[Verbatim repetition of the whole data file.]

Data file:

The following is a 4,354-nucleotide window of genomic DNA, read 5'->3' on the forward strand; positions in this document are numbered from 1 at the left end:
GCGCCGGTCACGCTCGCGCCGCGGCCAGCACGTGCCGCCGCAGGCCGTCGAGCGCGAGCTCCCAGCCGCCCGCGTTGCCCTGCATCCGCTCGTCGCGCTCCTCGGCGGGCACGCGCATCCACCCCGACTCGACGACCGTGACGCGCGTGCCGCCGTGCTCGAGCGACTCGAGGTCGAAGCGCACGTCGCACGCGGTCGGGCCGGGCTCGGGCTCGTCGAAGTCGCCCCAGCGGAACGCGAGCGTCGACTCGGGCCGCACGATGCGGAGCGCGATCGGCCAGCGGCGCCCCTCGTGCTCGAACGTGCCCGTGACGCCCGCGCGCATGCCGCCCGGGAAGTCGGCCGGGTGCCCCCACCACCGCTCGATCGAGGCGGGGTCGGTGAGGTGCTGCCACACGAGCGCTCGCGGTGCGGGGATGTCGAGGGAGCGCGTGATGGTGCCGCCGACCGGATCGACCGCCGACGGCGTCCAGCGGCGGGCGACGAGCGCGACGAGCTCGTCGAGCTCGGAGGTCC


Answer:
The following is a 4,354-nucleotide window of genomic DNA, read 5'->3' on the forward strand; positions in this document are numbered from 1 at the left end:
GCGCCGGTCACGCTCGCGCCGCGGCCAGCACGTGCCGCCGCAGGCCGTCGAGCGCGAGCTCCCAGCCGCCCGCGTTGCCCTGCATCCGCTCGTCGCGCTCCTCGGCGGGCACGCGCATCCACCCCGACTCGACGACCGTGACGCGCGTGCCGCCGTGCTCGAGCGACTCGAGGTCGAAGCGCACGTCGCACGCGGTCGGGCCGGGCTCGGGCTCGTCGAAGTCGCCCCAGCGGAACGCGAGCGTCGACTCGGGCCGCACGATGCGGAGCGCGATCGGCCAGCGGCGCCCCTCGTGCTCGAACGTGCCCGTGACGCCCGCGCGCATGCCGCCCGGGAAGTCGGCCGGGTGCCCCCACCACCGCTCGATCGAGGCGGGGTCGGTGAGGTGCTGCCACACGAGCGCTCGCGGTGCGGGGATGTCGAGGGAGCGCGTGATGGTGCCGCCGACCGGATCGACCGCCGACGGCGTCCAGCGGCGGGCGACGAGCGCGACGAGCTCGTCGAGCTCGGAGGTCC